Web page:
Antoinette Schoar and Luo Zuo have published a new paper titled, "Shaped by Booms and Busts: How the Economy Impacts CEO Careers and Management Style." They studied how early career experiences shape future career prospects and decision-making. Here is what they found:
"Economic conditions at the beginning of a manager’s career have lasting effects on the career path and the ultimate outcome as a CEO. CEOs who start in recessions take less time to become CEOs, but end up as CEOs in smaller firms, receive lower compensation, and are more likely to rise through the ranks within a given firm rather than moving across firms and industries. Moreover, managers who start in recessions have more conservative management styles once they become CEOs."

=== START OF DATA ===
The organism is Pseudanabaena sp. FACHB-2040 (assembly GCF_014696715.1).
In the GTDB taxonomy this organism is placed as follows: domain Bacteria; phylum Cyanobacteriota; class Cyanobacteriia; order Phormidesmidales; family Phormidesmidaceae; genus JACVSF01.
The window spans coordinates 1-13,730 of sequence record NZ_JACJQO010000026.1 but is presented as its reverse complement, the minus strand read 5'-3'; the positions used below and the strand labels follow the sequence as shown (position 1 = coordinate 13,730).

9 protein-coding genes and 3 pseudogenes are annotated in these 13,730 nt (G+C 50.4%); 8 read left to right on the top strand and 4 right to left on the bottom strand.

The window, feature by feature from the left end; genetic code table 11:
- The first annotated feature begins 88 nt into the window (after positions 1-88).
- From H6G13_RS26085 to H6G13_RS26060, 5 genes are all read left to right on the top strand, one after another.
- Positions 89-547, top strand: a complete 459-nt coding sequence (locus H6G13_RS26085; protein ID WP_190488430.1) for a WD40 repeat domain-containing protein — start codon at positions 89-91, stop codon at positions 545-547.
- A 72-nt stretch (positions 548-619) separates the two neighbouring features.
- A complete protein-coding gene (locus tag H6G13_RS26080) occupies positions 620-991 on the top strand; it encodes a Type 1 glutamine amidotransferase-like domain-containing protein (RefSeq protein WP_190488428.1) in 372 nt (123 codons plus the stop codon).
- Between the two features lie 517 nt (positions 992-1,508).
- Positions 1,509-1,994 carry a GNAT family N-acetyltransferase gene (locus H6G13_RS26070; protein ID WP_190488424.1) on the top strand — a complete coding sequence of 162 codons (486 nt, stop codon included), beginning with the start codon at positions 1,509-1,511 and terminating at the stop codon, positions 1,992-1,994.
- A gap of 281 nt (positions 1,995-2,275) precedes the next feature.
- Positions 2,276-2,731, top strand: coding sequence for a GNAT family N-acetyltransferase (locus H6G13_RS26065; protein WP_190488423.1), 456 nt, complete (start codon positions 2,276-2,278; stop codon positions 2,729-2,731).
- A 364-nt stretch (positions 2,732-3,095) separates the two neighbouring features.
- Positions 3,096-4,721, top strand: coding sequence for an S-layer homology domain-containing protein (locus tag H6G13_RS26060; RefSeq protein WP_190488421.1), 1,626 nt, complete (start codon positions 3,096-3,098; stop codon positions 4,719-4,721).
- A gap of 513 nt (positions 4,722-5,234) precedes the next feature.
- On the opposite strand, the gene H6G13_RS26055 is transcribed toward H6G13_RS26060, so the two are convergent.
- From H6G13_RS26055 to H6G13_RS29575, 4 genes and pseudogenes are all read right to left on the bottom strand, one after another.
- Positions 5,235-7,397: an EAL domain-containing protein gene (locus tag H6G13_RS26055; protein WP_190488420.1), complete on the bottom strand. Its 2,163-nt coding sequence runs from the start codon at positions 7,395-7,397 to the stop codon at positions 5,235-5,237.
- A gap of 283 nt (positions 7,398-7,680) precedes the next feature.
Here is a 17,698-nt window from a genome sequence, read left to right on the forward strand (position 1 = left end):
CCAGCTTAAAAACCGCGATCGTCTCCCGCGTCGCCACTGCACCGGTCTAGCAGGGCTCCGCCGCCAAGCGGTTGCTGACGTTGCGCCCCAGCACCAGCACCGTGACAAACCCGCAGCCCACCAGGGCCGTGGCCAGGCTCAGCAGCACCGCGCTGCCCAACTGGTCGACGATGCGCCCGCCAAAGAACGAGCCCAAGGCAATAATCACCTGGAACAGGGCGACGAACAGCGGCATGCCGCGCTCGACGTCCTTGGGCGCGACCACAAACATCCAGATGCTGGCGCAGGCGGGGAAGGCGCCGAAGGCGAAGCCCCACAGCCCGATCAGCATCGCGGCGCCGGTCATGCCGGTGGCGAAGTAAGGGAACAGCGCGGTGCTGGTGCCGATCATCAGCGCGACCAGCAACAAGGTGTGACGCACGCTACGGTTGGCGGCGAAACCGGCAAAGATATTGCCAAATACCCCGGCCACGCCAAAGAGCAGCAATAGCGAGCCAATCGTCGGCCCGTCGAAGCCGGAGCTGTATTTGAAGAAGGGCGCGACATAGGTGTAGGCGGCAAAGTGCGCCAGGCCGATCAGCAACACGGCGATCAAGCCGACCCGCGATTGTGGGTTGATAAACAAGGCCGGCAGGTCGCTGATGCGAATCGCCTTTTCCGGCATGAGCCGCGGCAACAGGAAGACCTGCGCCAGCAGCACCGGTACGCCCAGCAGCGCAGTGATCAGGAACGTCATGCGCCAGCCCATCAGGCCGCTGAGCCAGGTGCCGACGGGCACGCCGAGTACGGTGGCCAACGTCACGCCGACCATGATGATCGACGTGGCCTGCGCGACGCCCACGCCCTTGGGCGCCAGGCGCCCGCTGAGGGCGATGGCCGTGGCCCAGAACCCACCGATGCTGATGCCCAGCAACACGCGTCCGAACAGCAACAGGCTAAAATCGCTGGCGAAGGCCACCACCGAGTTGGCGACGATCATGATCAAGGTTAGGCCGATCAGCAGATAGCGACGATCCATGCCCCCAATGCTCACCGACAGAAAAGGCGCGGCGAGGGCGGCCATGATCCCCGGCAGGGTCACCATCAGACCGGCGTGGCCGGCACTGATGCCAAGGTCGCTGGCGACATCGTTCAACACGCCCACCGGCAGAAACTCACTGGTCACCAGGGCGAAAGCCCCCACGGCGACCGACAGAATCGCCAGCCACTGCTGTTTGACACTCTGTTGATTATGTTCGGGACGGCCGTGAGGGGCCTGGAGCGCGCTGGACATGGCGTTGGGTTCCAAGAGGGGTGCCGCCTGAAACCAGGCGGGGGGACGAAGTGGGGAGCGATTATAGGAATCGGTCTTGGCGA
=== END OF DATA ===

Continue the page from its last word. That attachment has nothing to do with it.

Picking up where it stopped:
I found the last point particularly interesting, namely that a person tends to become a bit more risk averse after experiencing a major recession early in his or her career. Now that could be a good thing. Perhaps we will see less "irrational exuberance" in future years from those currently starting out their careers.